Water of Life: Drinking Whisky To Fight Cancer - The Whiskey Wash

Water of Life: Drinking Whisky To Fight Cancer

Ah, whisky. Usquebae, usquebaugh, usquaebach, uisge beatha, aquavitae – all these Gaelic and Latin words associated with whisky translate to ‘water of life.’ It’s a fitting name for that precious elixir we all love, and perhaps even more fitting for the name of a whisky event that raises money for a charity that fights to save lives.

A few years ago, Dr. Matthew Lurin, an emergency medicine physician and whisky enthusiast in New York City, decided to create his own whisky event: Water of Life. “My friends knew I could throw a good party, and encouraged me, “ says Lurin. “A few of us sat down over whiskies and cigars, trying to come up with a new show that we all would love to attend. At its onset this was something that I wanted to be fun for everyone involved, and since I already had a full time job, I did not want to do this for my own profit.”

“My Scottish stepfather who introduced me to Scotch was diagnosed with a rare cancer, GIST [gastrointestinal stromal tumors], and I thought, what better use of the money raised than to fund research and raise awareness? I reached out to charities that already were involved in the fight against GIST, and for the first two years we paired with the Life Raft Group. Now, in our third year, we are working with the Gist Cancer Awareness Foundation. While we may not be a traditional charity format, I am not opposed to incorporating aspects of other events (we do have gourmet food for example). I wanted our event to stand out from the crowd, and so I focused on creating a unique and quite special whisky event. Over each year, we have grown and learned, and continue to be a work in progress.”

water of life

As many can attest, most whisky events consist of wandering up and down aisles of booths represented by brands pouring out measured selections of their lineup. They do this while attempting to provide sufficient information about what’s being poured as other eager attendees shove sticky glasses in their way, demanding to know which bottles on the table are the rarest or most expensive.

Lurin, a seasoned whisky event attendee knew he had to offer something unique to the experience. “The one problem a few of my friends have with some other whisky shows is that they have gotten so popular that its difficult to get the attention of the ambassadors to ask questions, and often folks are elbowed and  pushed away from their desired pours. It reminds me of the old Yogi Berra quote, ‘That place has gotten so crowded that no one goes there anymore.’”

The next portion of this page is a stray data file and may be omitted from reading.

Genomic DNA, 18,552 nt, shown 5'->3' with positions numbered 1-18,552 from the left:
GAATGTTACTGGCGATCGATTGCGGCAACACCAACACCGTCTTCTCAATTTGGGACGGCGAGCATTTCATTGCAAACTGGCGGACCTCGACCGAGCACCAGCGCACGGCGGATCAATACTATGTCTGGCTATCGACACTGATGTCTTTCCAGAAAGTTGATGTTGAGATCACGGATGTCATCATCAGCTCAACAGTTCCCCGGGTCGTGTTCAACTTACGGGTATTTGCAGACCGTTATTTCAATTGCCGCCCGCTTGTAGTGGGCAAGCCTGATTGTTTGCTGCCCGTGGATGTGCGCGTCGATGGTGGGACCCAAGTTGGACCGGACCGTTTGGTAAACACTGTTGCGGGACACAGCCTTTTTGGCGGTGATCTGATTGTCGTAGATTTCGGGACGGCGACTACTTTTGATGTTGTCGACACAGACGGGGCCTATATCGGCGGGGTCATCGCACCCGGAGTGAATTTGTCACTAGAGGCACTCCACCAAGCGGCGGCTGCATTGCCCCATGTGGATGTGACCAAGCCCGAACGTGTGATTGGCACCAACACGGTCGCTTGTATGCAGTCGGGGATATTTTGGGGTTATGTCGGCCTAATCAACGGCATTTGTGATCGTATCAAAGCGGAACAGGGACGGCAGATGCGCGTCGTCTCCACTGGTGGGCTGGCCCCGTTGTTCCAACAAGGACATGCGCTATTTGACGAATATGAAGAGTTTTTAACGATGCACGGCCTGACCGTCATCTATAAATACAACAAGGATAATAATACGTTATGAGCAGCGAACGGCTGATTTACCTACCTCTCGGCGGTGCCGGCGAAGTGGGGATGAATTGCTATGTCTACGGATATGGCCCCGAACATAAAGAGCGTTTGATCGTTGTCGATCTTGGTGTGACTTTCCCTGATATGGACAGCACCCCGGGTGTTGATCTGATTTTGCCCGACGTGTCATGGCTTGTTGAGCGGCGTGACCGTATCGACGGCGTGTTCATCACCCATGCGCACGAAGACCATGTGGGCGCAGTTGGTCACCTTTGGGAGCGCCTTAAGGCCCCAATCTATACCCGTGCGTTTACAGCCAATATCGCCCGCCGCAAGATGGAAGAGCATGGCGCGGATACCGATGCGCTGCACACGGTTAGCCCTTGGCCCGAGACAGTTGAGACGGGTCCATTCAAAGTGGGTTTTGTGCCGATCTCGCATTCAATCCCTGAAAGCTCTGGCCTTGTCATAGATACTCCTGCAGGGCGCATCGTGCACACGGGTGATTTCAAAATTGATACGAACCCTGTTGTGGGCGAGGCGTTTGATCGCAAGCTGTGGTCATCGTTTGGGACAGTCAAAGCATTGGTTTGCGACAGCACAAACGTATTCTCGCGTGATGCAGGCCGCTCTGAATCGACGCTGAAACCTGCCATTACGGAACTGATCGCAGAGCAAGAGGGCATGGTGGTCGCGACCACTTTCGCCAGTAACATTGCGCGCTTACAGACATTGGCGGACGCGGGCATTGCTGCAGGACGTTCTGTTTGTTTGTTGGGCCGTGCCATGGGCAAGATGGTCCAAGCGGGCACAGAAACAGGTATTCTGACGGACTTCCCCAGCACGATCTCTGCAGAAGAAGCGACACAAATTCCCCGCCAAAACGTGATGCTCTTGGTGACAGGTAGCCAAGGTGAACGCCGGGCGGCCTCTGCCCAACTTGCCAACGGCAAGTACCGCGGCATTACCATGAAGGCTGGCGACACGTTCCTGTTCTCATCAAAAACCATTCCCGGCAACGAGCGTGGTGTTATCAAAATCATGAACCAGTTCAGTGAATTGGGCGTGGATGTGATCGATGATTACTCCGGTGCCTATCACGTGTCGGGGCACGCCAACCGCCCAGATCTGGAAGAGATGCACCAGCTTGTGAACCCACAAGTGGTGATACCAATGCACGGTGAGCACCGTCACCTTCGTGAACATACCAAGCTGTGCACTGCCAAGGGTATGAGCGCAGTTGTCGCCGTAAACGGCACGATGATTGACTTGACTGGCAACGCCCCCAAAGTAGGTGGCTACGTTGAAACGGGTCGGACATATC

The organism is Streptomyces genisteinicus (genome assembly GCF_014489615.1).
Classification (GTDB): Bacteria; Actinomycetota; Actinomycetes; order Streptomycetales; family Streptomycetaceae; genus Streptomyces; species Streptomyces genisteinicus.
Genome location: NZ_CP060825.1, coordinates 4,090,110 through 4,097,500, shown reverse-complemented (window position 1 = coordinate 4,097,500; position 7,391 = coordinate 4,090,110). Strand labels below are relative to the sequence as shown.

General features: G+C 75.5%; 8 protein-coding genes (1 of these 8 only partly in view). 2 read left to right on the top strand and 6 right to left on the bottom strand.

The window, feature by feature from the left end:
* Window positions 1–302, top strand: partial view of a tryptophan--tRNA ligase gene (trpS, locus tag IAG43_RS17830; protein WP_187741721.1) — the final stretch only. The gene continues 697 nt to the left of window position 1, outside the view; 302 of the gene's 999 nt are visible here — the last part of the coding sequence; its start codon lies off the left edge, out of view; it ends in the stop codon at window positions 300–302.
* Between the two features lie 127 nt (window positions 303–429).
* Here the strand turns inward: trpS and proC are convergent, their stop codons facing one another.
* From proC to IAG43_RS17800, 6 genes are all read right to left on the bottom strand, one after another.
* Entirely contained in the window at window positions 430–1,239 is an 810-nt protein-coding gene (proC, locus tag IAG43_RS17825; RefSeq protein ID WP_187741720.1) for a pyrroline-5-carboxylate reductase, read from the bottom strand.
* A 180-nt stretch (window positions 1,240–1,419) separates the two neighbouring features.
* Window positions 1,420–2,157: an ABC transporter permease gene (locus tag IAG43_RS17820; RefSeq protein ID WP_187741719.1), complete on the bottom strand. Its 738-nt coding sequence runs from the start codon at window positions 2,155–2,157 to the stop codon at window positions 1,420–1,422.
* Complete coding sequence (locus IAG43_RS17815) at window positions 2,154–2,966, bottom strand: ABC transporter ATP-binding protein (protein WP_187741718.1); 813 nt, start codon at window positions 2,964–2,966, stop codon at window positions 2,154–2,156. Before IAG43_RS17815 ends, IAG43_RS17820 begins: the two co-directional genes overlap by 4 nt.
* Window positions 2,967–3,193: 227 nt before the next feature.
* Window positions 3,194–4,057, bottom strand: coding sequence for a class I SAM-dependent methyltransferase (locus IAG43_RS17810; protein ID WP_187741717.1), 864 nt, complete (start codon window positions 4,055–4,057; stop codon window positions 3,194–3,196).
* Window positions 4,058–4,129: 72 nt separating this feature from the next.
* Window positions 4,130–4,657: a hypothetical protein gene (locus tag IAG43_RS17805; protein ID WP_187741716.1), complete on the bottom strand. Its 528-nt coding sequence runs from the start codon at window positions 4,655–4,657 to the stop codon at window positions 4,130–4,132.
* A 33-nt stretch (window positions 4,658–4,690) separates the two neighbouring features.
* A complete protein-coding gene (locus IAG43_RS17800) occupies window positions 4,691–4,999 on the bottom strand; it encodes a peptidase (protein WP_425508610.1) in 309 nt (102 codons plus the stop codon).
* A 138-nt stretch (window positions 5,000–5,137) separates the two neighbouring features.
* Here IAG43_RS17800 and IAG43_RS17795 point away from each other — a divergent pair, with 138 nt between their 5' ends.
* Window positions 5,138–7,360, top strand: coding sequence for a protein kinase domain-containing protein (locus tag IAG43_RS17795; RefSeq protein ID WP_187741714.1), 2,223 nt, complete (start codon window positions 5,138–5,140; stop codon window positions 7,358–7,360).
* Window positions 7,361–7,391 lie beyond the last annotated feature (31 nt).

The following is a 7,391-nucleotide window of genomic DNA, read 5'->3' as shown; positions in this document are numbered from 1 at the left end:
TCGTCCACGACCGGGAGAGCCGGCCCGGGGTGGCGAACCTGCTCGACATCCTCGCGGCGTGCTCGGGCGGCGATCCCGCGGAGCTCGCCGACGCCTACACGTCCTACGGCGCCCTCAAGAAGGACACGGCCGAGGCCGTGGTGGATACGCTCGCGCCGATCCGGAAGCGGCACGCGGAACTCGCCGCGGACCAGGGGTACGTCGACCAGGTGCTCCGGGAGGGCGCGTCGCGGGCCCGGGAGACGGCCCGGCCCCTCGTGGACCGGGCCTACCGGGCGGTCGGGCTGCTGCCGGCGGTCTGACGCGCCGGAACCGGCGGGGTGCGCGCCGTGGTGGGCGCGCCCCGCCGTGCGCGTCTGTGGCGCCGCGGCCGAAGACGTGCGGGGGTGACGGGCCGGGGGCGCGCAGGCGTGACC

So while there is a thirsty crowd, no one at Water of Life is elbowing each other out of the way – as there are no booths per se. Instead, attendees are each assigned an appointed time to sit at a table with a brand ambassador and taste through as much as they care to of a lineup, all calm and civilized like, until it’s time to move on to the next table. In effect, it’s speed dating with whisky.

“The speed dating format was an essential part of making us different. I had seen the term ‘whisky speed dating’ at a great tasting in Las Vegas, the Nth. This was just one part of multi day event, and included a handful of ambassadors and guests. Immediately my mind started imagining a larger event with several brands and a much larger number of guests all going on their simultaneous dates. A night with hundreds of mini-master classes seemed both ambitious and cool, and our format was born. The term whisky speed dating is a bit tongue in cheek, but since I have always thought part of the reason I go to whisky shows was to learn of potential whisky loves, it actually makes sense. And the fact that each table has unique snacks to pair with their whiskies make the event that much more special.”

Nth founder Mahesh Patel gave Lurin his full consent to use that idea for his own event. It’s a format that’s worked well so far. “Since I wanted to create a show that people who love whisky would want to attend, I have tried to keep the size manageable while continuing to grow,” says Lurin. The nice thing about our format is that we can keep expanding, yet never get overcrowded as we will always keep the ratio of tables to guests at a comfortable level.”